All his life, Bobby Andrew has been a subsistence hunter and fisherman. He lives in Dillingham and is a member and spokesman for Nunamta Aulukestai, an association of nine Alaska Native village corporations in Bristol Bay. In Yupik, Nunamta Aulukestai means “Caretakers of our Lands.” Nunamta Aulukestai is opposing the proposed Pebble Mine because of the risks to the Bristol Bay wild salmon fishery, which is the lifeblood of the region.
Bobby Takes a Stand
The Alaska native communities in the region rely on the fishery as their primary source of food. Bobby wrote an opinion piece for The Guardian about Bristol Bay’s people during the 2010 Anglo American shareholder meeting, when he travelled to London to meet with the CEO Cynthia Carroll and the Board Chairman Sir John Parker to express the opposition of local people.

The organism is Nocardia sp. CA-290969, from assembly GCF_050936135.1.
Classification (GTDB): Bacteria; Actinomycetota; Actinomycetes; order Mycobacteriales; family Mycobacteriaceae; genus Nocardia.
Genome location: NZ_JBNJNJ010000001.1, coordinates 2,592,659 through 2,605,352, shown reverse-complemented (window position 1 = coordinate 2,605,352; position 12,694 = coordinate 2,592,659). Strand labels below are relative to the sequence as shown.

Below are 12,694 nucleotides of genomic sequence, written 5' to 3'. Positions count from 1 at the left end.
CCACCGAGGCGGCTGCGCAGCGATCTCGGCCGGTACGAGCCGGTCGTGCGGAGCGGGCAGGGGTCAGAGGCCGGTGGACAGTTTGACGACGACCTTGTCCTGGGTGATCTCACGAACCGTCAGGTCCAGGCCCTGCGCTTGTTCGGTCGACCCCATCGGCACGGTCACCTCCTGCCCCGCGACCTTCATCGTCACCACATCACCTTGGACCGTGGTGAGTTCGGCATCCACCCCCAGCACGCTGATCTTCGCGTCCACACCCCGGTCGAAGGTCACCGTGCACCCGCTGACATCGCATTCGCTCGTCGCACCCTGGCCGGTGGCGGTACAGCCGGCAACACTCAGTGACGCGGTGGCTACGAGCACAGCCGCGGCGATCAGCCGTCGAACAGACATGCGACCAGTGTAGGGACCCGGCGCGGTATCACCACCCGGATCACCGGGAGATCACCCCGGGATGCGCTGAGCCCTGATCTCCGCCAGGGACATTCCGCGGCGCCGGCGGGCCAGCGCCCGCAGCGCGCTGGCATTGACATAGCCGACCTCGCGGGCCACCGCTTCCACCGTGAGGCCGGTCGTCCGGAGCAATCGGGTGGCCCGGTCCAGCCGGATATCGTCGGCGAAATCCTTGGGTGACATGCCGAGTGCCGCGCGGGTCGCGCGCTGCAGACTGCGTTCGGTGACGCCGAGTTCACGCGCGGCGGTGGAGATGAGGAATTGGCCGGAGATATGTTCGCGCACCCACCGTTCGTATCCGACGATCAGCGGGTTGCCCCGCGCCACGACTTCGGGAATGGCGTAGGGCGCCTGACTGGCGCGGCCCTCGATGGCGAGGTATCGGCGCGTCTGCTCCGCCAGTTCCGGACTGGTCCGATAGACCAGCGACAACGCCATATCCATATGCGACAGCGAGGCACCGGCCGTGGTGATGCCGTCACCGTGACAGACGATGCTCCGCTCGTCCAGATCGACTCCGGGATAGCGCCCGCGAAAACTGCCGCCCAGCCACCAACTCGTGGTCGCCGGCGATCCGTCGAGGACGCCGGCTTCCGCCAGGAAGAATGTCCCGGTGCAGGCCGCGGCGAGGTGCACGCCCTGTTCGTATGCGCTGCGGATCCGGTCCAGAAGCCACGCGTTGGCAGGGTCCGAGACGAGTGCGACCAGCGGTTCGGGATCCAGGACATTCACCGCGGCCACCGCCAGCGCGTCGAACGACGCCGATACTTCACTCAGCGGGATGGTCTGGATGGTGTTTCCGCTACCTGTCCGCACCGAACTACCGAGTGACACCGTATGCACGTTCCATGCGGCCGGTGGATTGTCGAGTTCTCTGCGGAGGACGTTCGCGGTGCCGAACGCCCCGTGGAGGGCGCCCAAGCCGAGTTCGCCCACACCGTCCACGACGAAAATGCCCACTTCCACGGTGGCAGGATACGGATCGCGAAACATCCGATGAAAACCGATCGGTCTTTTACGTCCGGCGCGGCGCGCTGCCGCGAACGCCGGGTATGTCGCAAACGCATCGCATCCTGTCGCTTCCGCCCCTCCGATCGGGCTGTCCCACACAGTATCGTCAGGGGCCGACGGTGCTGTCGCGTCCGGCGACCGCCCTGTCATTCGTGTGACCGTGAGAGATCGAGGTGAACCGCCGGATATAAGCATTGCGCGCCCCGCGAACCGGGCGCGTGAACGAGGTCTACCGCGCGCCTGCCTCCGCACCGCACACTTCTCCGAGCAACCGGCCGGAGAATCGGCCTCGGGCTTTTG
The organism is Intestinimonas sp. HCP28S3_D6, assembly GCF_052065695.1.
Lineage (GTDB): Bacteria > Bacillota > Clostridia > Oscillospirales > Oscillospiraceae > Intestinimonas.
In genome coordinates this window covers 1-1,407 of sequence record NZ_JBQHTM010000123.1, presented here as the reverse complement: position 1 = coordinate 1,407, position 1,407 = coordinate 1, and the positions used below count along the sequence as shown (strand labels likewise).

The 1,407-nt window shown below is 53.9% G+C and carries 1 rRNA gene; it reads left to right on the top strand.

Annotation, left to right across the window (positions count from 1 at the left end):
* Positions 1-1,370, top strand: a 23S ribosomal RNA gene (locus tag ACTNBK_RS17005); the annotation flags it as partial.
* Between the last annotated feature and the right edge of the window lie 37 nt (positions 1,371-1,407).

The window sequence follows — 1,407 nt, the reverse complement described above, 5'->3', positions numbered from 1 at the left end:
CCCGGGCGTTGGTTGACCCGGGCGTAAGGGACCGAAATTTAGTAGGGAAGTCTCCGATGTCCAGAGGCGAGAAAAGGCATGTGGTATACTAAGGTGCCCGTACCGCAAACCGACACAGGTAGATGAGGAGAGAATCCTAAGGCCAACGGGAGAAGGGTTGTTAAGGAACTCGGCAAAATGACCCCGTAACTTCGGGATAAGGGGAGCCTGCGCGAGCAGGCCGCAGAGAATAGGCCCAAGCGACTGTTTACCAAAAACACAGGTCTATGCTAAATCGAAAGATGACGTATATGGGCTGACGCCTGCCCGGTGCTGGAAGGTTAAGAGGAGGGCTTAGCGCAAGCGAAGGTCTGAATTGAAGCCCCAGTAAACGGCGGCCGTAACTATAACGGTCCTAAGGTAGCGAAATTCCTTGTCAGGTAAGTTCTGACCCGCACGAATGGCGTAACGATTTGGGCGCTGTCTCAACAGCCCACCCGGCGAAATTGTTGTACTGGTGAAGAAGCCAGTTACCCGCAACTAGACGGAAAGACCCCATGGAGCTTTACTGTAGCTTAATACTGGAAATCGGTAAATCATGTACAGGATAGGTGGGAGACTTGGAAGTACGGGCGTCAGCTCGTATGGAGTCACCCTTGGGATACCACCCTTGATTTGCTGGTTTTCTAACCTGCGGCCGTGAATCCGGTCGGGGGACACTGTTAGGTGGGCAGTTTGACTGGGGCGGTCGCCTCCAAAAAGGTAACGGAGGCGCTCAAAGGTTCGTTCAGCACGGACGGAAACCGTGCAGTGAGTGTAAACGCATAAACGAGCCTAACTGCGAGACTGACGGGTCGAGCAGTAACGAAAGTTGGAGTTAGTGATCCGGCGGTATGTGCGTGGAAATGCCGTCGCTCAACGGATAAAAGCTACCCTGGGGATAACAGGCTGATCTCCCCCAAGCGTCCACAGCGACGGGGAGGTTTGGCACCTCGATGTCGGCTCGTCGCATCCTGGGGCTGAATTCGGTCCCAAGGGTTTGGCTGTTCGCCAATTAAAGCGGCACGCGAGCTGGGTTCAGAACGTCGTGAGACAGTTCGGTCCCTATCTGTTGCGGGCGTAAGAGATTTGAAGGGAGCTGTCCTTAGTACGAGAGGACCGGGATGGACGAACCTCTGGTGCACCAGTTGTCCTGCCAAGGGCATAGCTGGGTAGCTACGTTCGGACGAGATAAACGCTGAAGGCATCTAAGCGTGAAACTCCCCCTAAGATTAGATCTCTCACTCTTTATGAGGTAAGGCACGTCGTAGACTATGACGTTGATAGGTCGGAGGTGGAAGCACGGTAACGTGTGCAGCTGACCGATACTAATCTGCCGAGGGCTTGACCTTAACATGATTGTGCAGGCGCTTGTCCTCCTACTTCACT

In his work advocating on behalf of subsistence hunting and fishing rights for Alaska Native villages and people, he serves on the Nushagak Mulchatna Watershed Council and the Nushagak-Mulchatna Wood-Tikchik Land Trust. Previously he sat on the Aleknagik Tribal Council.
“For generations Alaska Natives have hunted, fished, thrived and survived on the lands and water surrounding Bristol Bay,” Bobby said. “I look forward to passing on this way of life to my sons and grandchildren and the future generations.”
Bobby was born in Aleknagik, Alaska, and attended Aleknagik Territorial School and Dillingham High School before receiving a degree in accounting from Dyke Specerian Business College (now known as Chancellor University) in Cleveland, Ohio.
“I find myself fighting for the future of our renewable fish and wildlife resources. They are the central part of my culture,” he said. “We need to let the rest of the world know so we can all work together to protect the environment, air, water and lands that produce subsistence resources on which we depend.”